Unravelling the within-host dynamics of Group A Streptococcus infection from population-level observations of strain diversity and infection prevalence

12 Jul 2018, 11:30
New Law School/--020 (University of Sydney)

New Law School/--020

University of Sydney

Oral Presentation Disease - infectious Parasites & pathogens


Rebecca Chisholm (University of Melbourne)


Group A Streptococcus (GAS) is a ubiquitous human pathogen composed of over 230 different molecular sequence types. GAS is responsible for a broad spectrum of diseases - from superficial infections of the skin and throat to life-threatening invasive infections and post-infection sequelae. Even though most GAS infections are mild and easily treated, GAS-related disease remains a major cause of death and disability globally. This burden is greatest in settings of poverty, including developing countries and in Indigenous populations of many developed countries. Safe and effective vaccines against GAS are urgently needed to reduce this overall burden, and reduce health inequalities.

Development of vaccines and other disease reducing strategies is currently hampered by our incomplete understanding of the within and between-host dynamics of GAS infection, immunity and transmission. Studies provide limited information on the progression of GAS disease without treatment (the natural history of disease), on the relative competitiveness of GAS strains within and between hosts, and on the immune response to GAS skin infection (the predominant infection type in many host settings where GAS disease is hyper-endemic). Assessments of these key variables are all confounded by the considerable diversity of GAS. Epidemiological studies provide relevant data on the total population prevalence of GAS infections and associated disease, in relation to the diversity of GAS strains circulating in different host populations. Meta-analyses of these studies demonstrate that the level of GAS transmission and GAS-related disease in a particular host population is positively associated with the total number of strains circulating at any one time. Specifically, studies conducted in settings where GAS disease is hyper-endemic report dozens of different circulating strains, while those conducted in low prevalence settings report circulation of only a handful of distinct strain types.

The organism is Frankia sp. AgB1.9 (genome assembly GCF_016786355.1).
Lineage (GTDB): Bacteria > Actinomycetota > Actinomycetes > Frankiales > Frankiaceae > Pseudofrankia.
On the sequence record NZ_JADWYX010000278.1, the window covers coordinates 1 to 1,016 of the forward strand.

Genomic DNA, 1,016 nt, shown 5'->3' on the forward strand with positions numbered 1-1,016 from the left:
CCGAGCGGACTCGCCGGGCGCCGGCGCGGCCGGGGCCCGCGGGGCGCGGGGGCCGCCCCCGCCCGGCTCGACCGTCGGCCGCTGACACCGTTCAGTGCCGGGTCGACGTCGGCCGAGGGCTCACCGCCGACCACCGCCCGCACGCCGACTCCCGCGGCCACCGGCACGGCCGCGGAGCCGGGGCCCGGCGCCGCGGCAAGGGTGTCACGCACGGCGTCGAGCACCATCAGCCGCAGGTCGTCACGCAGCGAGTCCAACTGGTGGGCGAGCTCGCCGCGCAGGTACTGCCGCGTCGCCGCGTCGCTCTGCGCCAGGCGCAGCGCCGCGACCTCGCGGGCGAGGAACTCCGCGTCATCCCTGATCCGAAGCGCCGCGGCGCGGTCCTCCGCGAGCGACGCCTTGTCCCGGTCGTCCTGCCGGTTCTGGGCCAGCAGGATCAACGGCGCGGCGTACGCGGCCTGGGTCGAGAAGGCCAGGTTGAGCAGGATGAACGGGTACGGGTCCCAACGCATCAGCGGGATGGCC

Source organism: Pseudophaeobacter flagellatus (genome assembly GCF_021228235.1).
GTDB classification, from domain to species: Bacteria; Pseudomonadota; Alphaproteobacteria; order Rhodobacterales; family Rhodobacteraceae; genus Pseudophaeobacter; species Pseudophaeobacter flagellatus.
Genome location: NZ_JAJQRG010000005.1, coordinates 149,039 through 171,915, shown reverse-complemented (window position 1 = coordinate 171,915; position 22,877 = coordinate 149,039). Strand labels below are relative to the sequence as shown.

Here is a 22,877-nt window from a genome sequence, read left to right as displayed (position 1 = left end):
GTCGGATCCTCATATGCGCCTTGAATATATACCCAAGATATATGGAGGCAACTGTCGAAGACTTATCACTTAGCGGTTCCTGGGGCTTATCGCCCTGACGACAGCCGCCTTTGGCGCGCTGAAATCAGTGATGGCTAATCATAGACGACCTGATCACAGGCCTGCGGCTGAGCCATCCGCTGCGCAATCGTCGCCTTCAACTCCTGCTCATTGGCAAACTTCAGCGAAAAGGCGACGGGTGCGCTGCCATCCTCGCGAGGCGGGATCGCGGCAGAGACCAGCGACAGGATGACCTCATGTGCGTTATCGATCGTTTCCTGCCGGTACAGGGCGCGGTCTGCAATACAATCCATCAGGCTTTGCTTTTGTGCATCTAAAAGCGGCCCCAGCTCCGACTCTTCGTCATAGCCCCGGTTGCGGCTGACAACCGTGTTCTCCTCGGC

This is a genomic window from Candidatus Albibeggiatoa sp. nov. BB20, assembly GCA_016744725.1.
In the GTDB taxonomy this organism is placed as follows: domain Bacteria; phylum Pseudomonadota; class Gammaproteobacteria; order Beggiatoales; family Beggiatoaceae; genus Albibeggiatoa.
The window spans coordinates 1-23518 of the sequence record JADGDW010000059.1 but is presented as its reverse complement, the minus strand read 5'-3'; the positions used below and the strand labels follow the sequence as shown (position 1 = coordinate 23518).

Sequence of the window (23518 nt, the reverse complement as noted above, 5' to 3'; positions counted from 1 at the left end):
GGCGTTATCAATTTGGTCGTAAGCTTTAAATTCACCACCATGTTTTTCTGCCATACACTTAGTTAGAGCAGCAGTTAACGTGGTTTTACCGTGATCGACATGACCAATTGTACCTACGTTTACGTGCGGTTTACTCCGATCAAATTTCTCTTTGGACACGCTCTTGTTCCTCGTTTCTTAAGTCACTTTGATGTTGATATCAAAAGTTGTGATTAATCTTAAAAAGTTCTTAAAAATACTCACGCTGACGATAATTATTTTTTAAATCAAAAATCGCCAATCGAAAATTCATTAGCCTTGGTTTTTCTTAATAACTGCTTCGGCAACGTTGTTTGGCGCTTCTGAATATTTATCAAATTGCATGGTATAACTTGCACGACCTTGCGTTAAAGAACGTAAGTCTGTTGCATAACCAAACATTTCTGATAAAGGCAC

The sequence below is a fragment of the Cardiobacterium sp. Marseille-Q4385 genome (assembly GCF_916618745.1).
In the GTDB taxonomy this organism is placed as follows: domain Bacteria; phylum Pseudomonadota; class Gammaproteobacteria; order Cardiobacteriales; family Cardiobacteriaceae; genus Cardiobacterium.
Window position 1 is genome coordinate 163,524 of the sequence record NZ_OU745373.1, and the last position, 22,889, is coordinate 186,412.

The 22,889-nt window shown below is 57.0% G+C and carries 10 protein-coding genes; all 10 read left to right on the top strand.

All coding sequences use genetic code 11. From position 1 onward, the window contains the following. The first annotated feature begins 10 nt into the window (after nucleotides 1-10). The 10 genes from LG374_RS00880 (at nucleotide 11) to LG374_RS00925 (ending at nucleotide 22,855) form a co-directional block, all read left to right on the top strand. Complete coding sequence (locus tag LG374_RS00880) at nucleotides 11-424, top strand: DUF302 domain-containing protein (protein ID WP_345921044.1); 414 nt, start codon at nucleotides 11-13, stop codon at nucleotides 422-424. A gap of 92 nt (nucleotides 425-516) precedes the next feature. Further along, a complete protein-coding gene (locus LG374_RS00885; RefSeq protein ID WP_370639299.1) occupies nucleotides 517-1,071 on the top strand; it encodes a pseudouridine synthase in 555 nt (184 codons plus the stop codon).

In this work, we use an individual-based model of GAS transmission to explore hypotheses about the within-host dynamics of GAS infection and immunity. Specifically, we examine the conditions that must hold with respect to within-host dynamics to generate observed population-level associations between infection prevalence and strain diversity. Our results reveal how a positive association between these two population-level measures can emerge for multi-strain pathogens that elicit strong strain-specific immunity following infection with low to intermediate levels of cross-strain immunity protecting against re-infection. The same association between prevalence and diversity can also emerge for pathogens that elicit weak strain-specific immunity following infection, but only if they can co-infect hosts with multiple strains. Given that a strong strain-specific immune response following GAS skin infection is unlikely, we propose that co-infection is a key enabler of high levels of strain diversity in host settings where GAS disease is hyper-endemic. Our findings also suggest that development of vaccines capable of eliciting strong cross-immunity over multiple strain types will be needed to impact on the burden of GAS disease.

Primary author

Rebecca Chisholm (University of Melbourne)


Dr Patricia Campbell (University of Melbourne) Dr Jake Lacey (The Peter Doherty Institute for Infection and Immunity; The University of Melbourne) Dr Mark R. Davies (Peter Doherty Institute for Infection and Immunity; University of Melbourne) Dr Steven Y. C. Tong (The Royal Melbourne Hospital; University of Melbourne; The Peter Doherty Institute for Infection and Immunity; Menzies School of Health Research, Charles Darwin University) Prof. Jodie McVernon (Murdoch Childrens Research Institute; Peter Doherty Institute for Infection and Immunity; University of Melbourne) Dr Nicholas Geard (University of Melbourne)

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